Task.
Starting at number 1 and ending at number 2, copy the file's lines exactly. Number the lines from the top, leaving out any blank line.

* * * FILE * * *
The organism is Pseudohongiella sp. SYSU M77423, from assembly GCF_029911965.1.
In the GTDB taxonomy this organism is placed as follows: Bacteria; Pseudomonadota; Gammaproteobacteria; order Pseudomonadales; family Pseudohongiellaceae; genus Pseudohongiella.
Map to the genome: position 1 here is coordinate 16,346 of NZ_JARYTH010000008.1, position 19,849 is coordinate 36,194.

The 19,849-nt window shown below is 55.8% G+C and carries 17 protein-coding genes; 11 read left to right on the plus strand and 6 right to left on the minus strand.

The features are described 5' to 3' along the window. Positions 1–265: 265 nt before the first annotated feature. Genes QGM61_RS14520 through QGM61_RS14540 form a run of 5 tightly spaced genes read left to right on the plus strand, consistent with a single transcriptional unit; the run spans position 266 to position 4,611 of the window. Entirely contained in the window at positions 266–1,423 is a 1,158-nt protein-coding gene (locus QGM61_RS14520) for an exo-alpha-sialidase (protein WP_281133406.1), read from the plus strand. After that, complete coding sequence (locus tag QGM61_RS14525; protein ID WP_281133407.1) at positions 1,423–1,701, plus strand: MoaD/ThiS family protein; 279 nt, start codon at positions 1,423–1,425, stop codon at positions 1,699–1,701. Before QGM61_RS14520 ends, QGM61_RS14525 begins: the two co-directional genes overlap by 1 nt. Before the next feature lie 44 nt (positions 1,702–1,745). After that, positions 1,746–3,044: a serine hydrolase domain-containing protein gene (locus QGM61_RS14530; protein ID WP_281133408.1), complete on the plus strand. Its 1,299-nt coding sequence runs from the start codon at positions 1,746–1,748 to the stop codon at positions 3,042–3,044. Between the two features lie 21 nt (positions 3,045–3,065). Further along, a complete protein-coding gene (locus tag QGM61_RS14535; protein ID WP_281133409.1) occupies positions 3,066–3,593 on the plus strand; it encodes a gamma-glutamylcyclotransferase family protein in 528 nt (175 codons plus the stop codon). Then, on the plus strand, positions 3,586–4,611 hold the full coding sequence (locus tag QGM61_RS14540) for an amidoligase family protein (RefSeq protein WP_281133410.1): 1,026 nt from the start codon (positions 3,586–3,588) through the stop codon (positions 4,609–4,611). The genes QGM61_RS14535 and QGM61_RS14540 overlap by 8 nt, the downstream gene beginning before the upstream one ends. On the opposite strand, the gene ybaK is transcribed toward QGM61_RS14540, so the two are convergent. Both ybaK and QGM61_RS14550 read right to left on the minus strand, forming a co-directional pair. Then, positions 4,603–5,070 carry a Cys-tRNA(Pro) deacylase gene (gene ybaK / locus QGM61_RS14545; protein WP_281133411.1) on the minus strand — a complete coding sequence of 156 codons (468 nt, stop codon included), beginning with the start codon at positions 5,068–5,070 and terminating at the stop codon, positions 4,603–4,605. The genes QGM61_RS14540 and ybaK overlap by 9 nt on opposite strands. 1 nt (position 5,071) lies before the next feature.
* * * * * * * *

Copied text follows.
The organism is Pseudohongiella sp. SYSU M77423, from assembly GCF_029911965.1.
In the GTDB taxonomy this organism is placed as follows: Bacteria; Pseudomonadota; Gammaproteobacteria; order Pseudomonadales; family Pseudohongiellaceae; genus Pseudohongiella.